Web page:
What is a watershed?
All geographical locations on Earth are part of a watershed. Watersheds are defined as areas that contain a common outlet into which water, sediments, and dissolved materials drain. Water drains from higher areas to lower areas, generally concentrating into a wetland, stream, river, or lake. A watershed knows no boundaries except its own. They may cross political, land-use and ownership boundaries. They can be made up of farmland, housing developments, industrial sites and urban areas. Buildings, people, plants and animals all have an influence in our watersheds. Here in Tippecanoe County our watershed is the Wabash River.
The Wabash River Watershed
The Wabash River, which runs through Tippecanoe County, is the second largest tributary to the Ohio River and is the longest segment of free flowing river east of the Mississippi River. The watershed has a total drainage of approximately 33,000 square miles and in 2010 had a population of around 4,366,000 people. Historically, the Wabash River served as a significant transportation corridor and helped facilitate the European settlement of the Midwest. Today, the Wabash River and its tributaries are no longer utilized for commercial navigation, but remains a vital water source in the region. The Wabash River serves as an important migration corridor for waterfowl and shorebirds, and is home to nearly 400 rare species including approximately 151 fish species and 75 mussel species. In fact, the Wabash River contains 5 of the 40 richest river segments in the United States in terms of biodiversity.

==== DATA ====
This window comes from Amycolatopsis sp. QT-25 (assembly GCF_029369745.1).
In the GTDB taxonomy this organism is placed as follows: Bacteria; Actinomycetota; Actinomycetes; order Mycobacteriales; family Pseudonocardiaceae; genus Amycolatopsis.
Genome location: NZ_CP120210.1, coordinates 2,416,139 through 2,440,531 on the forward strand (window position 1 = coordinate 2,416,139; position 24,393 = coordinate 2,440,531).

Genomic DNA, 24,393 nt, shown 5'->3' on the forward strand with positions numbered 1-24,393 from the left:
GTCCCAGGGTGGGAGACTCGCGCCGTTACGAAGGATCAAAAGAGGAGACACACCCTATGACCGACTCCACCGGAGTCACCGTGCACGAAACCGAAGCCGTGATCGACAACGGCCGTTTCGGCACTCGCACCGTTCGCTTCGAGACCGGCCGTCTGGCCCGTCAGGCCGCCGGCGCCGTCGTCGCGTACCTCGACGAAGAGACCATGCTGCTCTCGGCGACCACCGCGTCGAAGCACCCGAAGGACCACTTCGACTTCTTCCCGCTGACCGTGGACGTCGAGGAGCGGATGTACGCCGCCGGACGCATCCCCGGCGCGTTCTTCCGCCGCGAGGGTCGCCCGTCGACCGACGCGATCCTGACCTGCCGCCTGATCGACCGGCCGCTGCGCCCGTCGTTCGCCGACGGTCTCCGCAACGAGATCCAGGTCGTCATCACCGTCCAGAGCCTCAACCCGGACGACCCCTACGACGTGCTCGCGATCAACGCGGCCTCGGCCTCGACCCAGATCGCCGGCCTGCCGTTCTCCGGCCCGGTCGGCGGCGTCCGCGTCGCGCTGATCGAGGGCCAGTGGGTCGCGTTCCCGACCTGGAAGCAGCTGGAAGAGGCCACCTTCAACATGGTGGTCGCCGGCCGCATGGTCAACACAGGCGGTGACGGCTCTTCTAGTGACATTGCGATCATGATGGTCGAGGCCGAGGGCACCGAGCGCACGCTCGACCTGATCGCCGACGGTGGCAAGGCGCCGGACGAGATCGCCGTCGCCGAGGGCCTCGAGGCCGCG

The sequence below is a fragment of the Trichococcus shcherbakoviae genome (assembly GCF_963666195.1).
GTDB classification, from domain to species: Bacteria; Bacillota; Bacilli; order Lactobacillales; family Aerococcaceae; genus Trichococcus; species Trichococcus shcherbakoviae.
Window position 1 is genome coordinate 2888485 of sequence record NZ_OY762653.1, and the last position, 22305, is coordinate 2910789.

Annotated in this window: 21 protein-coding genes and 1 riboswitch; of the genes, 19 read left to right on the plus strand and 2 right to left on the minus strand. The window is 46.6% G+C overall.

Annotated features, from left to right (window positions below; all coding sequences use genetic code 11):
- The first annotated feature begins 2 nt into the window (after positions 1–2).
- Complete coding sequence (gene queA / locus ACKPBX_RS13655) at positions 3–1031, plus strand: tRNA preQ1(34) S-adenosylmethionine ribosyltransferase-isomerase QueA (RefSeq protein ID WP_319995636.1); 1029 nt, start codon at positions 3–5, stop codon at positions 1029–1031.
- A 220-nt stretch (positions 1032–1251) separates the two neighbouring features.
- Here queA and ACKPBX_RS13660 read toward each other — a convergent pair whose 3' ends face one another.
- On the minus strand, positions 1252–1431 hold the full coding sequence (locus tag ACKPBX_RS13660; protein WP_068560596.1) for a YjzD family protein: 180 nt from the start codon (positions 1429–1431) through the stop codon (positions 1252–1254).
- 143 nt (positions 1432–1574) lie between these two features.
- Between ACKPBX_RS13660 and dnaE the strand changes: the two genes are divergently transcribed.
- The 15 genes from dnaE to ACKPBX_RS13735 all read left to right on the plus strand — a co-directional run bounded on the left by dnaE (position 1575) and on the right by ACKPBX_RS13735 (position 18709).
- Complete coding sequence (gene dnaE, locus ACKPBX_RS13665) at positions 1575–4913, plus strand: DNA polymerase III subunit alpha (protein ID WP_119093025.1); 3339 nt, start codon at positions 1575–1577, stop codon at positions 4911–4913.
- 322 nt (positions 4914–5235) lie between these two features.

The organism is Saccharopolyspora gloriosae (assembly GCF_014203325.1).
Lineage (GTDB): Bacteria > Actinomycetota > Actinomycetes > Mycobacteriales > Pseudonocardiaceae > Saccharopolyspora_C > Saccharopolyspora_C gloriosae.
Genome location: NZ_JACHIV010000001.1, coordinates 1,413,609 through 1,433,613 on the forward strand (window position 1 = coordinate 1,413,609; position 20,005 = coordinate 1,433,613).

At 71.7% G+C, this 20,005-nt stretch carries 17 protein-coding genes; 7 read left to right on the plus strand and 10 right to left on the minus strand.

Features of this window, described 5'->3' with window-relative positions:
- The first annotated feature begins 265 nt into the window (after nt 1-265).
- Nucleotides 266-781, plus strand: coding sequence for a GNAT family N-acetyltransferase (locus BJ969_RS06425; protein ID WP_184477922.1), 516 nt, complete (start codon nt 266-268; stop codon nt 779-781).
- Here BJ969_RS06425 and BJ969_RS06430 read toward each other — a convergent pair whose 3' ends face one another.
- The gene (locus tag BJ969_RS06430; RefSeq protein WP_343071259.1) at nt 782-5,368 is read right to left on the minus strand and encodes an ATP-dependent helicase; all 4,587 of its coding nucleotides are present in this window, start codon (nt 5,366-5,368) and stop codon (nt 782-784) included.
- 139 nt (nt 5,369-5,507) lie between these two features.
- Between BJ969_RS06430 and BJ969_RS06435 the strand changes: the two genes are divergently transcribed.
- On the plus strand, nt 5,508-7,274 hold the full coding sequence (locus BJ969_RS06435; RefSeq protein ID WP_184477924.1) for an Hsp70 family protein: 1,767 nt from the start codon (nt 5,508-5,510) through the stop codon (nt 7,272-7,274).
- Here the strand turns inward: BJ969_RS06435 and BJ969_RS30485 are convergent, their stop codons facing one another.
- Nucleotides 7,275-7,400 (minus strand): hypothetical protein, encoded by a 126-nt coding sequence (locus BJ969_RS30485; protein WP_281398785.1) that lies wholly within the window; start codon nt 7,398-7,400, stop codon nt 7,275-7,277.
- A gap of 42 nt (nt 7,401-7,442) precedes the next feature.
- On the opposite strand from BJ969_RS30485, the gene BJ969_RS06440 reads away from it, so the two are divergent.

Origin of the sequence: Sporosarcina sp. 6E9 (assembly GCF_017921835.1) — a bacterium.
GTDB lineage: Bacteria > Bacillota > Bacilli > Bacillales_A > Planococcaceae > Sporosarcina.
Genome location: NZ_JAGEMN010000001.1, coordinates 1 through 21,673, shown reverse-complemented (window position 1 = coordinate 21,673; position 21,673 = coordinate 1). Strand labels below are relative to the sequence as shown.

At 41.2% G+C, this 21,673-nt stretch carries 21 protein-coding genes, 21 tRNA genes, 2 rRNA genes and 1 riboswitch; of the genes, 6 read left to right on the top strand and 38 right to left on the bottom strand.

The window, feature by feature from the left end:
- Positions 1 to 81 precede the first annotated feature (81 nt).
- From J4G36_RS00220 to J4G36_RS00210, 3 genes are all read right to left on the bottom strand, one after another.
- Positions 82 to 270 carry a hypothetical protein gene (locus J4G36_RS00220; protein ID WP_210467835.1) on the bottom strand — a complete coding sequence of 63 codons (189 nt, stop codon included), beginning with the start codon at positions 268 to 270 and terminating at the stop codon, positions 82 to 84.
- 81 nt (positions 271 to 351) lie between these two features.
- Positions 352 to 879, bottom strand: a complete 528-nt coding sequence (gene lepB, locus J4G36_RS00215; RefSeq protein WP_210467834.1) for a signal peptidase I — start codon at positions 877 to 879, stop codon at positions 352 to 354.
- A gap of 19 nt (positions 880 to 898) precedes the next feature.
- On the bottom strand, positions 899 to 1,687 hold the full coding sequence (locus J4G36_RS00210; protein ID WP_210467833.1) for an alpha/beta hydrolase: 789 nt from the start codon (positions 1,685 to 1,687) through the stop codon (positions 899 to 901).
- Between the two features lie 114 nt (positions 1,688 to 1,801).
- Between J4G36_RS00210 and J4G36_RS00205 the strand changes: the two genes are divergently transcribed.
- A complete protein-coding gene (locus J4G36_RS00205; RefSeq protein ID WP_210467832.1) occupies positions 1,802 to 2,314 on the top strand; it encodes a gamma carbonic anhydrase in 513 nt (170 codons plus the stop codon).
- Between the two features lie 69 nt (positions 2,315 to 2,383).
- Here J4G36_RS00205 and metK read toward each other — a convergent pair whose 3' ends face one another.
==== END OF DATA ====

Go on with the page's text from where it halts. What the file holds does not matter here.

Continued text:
The Wabash River also faces an array of challenges—flooding, drought, water quality, and ecosystem integrity. These challenges must be addressed in a systems context that reflects the interdependence of water uses and competing interests of a diverse group of stakeholders. Moreover, there is broad interest in flood risk management, as well as the continued rehabilitation and reservation of the Wabash River. Numerous positive actions have been implemented by stakeholders in the watershed, and many others are planned. Water quantity is an important issue too; having either too much or too little water can threaten farming, residential infrastructure, and stream health. Since everyone uses water, all are affected by its supply, accessibility, and cost.
How are watersheds impacted?
Everyday activities can generate pollutants in a watershed. Some common sources are; lawns, gardens, construction sites, roadways, septic systems, and farmland. Road salt, pesticides, fertilizer, wastewater, and organic matter can be carried by stormwater runoff and enter the watershed.
These pollutants affect the biological balance of a watershed, causing increases in algae, weed growth, and cloudy water. When such an imbalance occurs, the waterquality is impacted, negatively affecting local plants, animals, and recreational activities.
Changes in land management also impact the quality of water throughout the watershed. When more homes and roads are built, water runoff is intensified. Without natural protective barriers—like woodlands and pastures—water enters ditches, streams, and ponds at a much faster rate. The result is often a higher and more rapid flow during storm events, which can trigger the erosion of stream banks. This rapid flow carries more water away, leaving less for periods of dry weather. These changes are detrimental to fish and plant life, especially in drier seasons.